In the Courts (5 cases)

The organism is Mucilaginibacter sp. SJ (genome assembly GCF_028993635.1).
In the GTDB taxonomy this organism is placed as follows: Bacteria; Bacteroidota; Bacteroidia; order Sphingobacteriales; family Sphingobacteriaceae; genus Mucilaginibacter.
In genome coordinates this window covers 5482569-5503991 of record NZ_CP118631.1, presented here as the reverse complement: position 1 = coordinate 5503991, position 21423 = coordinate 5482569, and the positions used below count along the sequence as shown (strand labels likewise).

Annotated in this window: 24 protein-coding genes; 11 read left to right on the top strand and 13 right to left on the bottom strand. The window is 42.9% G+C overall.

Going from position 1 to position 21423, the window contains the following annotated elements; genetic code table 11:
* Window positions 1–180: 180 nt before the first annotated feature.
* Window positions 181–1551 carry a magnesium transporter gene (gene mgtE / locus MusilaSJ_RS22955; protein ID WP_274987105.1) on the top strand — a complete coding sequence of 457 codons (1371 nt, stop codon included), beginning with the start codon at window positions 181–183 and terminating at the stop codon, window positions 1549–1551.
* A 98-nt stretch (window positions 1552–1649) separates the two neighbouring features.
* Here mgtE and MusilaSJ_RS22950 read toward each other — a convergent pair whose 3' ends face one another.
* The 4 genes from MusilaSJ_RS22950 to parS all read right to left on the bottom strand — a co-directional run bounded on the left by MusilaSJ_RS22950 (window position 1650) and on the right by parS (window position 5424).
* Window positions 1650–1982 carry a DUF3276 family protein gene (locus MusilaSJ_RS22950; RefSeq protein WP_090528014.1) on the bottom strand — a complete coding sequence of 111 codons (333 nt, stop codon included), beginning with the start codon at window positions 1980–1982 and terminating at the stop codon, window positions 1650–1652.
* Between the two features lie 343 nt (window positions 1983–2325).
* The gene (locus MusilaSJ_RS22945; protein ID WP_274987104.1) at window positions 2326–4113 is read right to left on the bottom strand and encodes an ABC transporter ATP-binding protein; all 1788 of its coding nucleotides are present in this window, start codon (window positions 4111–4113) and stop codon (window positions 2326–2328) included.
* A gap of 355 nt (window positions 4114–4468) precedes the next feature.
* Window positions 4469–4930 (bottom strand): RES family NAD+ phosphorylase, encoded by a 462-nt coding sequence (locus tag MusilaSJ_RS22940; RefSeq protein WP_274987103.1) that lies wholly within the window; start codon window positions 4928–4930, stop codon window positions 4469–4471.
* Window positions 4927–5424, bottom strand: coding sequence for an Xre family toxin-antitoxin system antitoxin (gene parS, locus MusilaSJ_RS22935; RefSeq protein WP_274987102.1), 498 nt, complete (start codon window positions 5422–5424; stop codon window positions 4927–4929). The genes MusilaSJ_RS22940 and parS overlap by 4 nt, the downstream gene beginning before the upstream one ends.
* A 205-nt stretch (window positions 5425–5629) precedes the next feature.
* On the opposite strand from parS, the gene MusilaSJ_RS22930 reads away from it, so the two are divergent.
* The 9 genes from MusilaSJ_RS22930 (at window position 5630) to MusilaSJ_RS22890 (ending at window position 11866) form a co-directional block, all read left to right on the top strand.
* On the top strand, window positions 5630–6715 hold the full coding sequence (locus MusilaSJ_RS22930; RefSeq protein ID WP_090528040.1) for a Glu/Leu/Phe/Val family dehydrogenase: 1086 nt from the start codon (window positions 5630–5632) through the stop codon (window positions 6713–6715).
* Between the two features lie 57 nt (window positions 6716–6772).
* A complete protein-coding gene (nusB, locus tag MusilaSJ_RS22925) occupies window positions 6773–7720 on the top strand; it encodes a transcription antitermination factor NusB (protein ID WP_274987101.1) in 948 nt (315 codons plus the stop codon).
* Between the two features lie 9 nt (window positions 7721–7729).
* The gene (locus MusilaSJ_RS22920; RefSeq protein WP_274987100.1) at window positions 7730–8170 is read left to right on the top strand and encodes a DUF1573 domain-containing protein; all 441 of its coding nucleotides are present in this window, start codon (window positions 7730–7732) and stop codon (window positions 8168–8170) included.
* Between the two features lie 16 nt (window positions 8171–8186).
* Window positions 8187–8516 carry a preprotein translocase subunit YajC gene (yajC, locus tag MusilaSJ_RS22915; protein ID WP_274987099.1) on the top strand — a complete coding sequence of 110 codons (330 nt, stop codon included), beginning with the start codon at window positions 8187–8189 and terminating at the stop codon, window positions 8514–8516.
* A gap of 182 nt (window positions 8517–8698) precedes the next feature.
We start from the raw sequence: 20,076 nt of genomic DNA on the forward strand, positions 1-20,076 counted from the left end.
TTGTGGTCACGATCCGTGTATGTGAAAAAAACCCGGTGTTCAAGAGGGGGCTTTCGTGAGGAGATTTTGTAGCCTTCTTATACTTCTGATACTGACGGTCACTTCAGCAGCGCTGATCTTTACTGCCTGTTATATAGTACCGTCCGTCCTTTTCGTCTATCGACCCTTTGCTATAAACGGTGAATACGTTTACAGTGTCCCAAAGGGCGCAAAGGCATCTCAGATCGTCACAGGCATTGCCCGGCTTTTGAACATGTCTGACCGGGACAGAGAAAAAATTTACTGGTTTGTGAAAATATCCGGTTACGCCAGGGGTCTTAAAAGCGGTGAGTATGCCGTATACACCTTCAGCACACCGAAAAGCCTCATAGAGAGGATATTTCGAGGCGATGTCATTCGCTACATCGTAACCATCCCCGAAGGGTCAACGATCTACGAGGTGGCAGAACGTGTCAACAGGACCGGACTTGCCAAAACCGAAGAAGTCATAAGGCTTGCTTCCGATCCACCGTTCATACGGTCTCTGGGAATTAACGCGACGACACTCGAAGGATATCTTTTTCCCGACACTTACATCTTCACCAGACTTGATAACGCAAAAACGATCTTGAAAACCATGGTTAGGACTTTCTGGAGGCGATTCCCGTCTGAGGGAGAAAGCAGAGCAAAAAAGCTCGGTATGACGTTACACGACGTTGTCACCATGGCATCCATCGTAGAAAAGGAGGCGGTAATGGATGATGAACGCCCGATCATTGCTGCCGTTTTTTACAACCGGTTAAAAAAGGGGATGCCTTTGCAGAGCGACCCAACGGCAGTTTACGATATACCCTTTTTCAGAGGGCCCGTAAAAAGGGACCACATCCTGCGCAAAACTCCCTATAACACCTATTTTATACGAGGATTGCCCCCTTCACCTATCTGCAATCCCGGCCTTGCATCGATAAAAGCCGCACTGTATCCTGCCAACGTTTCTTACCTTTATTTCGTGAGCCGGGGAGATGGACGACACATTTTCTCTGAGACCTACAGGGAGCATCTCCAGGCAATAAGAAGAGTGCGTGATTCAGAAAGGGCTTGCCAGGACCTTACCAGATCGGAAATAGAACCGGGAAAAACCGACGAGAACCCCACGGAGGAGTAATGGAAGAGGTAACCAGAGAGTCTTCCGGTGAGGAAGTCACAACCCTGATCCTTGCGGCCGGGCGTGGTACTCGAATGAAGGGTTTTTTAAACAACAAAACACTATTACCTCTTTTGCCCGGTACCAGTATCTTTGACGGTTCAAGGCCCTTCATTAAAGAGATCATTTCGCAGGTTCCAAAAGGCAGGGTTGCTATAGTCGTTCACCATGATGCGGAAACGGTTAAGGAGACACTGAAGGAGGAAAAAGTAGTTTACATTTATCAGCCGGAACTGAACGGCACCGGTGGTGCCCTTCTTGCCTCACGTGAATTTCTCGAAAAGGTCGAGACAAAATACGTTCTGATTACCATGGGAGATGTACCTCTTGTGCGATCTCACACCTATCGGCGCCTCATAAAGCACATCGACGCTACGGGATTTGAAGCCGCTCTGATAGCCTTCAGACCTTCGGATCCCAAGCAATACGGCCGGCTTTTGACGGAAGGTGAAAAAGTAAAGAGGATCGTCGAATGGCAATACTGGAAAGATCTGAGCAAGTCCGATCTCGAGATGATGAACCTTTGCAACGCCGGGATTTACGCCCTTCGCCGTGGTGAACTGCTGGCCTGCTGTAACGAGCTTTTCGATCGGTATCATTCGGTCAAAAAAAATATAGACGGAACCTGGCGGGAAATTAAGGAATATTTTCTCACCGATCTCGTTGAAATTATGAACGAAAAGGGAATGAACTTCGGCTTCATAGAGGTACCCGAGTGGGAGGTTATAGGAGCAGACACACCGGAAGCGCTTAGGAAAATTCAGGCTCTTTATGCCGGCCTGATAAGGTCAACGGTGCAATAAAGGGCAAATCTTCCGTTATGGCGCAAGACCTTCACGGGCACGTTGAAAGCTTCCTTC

SUPREME COURT DECISION ON FAA ARBITRATION EXEMPTION CREATES UNCERTAINTY FOR BUSINESSES USING IC’S WHOSE ACTIVITIES INCLUDE DRIVING. The U.S. Supreme Court has decided that a transportation worker need not work for a company in the transportation industry to be exempt from arbitration under Section 1 of the FAA. Section 1 of the FAA, sometimes referred to as the “interstate transportation worker exemption,” exempts “contracts of employment of…any other class of workers ‎engaged in foreign or interstate commerce.”‎ Two distributors for Flowers Foods, Inc., a nationwide producer and marketer of baked goods, brought a putative class action claiming that Flowers and an affiliate had misclassified them as independent contractors instead of employees. The lawsuit alleges the plaintiffs were underpaid in violation of the Fair Labor Standards Act and state law by virtue of defendants’ alleged actions in making unlawful deductions from their wages, failing to pay overtime compensation, and requiring the distributors to pay for distribution rights and operating expenses. The two distributors owned the rights in certain parts of Connecticut to distribute the company’s products to store accounts and their own customers. The company made a motion to compel arbitration because the agreements with the distributors contained an arbitration clause. Although the distributors argued that they fell within the interstate transportation worker exemption to the FAA and therefore could not be compelled to arbitrate because a part of their activities included driving, the district court dismissed the case in favor of arbitration. The U.S. Court of Appeals for the Second Circuit affirmed the decision on the ground that the two distributors were in the baking industry, not the transportation industry, and therefore did not qualify for the arbitration exemption.